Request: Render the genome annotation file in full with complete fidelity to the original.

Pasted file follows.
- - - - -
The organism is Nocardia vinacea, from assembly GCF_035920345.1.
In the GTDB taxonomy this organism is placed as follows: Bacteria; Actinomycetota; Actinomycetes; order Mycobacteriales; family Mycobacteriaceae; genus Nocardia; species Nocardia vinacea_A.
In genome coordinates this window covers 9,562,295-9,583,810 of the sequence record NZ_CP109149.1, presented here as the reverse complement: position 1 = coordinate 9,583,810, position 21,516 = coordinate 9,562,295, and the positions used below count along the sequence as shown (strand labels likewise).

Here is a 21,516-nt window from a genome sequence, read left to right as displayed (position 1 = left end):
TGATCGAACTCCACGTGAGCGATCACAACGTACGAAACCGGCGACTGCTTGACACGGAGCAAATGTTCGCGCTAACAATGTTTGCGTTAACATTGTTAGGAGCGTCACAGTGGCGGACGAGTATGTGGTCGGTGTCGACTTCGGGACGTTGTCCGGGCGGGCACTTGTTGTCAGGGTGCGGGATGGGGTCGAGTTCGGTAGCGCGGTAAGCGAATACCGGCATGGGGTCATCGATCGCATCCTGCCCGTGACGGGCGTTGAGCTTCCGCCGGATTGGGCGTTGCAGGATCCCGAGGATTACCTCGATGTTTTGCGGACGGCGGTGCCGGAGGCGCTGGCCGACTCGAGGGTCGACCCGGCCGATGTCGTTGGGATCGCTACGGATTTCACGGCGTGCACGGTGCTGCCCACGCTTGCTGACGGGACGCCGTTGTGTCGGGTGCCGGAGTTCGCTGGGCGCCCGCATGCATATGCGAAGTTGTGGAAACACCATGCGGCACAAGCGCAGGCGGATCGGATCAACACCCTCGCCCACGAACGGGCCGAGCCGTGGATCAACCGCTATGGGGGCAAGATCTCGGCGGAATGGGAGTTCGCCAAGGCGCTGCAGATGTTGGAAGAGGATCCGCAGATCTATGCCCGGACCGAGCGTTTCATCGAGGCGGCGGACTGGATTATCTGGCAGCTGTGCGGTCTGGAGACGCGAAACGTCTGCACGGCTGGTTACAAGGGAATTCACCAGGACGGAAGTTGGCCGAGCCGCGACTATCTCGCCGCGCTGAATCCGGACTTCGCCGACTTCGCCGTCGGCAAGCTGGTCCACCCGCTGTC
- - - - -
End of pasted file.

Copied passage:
The organism is Nocardia vinacea, from assembly GCF_035920345.1.
In the GTDB taxonomy this organism is placed as follows: Bacteria; Actinomycetota; Actinomycetes; order Mycobacteriales; family Mycobacteriaceae; genus Nocardia; species Nocardia vinacea_A.
In genome coordinates this window covers 9,562,295-9,583,810 of the sequence record NZ_CP109149.1, presented here as the reverse complement: position 1 = coordinate 9,583,810, position 21,516 = coordinate 9,562,295, and the positions used below count along the sequence as shown (strand labels likewise).

Here is a 21,516-nt window from a genome sequence, read left to right as displayed (position 1 = left end):
TGATCGAACTCCACGTGAGCGATCACAACGTACGAAACCGGCGACTGCTTGACACGGAGCAAATGTTCGCGCTAACAATGTTTGCGTTAACATTGTTAGGAGCGTCACAGTGGCGGACGAGTATGTGGTCGGTGTCGACTTCGGGACGTTGTCCGGGCGGGCACTTGTTGTCAGGGTGCGGGATGGGGTCGAGTTCGGTAGCGCGGTAAGCGAATACCGGCATGGGGTCATCGATCGCATCCTGCCCGTGACGGGCGTTGAGCTTCCGCCGGATTGGGCGTTGCAGGATCCCGAGGATTACCTCGATGTTTTGCGGACGGCGGTGCCGGAGGCGCTGGCCGACTCGAGGGTCGACCCGGCCGATGTCGTTGGGATCGCTACGGATTTCACGGCGTGCACGGTGCTGCCCACGCTTGCTGACGGGACGCCGTTGTGTCGGGTGCCGGAGTTCGCTGGGCGCCCGCATGCATATGCGAAGTTGTGGAAACACCATGCGGCACAAGCGCAGGCGGATCGGATCAACACCCTCGCCCACGAACGGGCCGAGCCGTGGATCAACCGCTATGGGGGCAAGATCTCGGCGGAATGGGAGTTCGCCAAGGCGCTGCAGATGTTGGAAGAGGATCCGCAGATCTATGCCCGGACCGAGCGTTTCATCGAGGCGGCGGACTGGATTATCTGGCAGCTGTGCGGTCTGGAGACGCGAAACGTCTGCACGGCTGGTTACAAGGGAATTCACCAGGACGGAAGTTGGCCGAGCCGCGACTATCTCGCCGCGCTGAATCCGGACTTCGCCGACTTCGCCGTCGGCAAGCTGGTCCACCCGCTGTC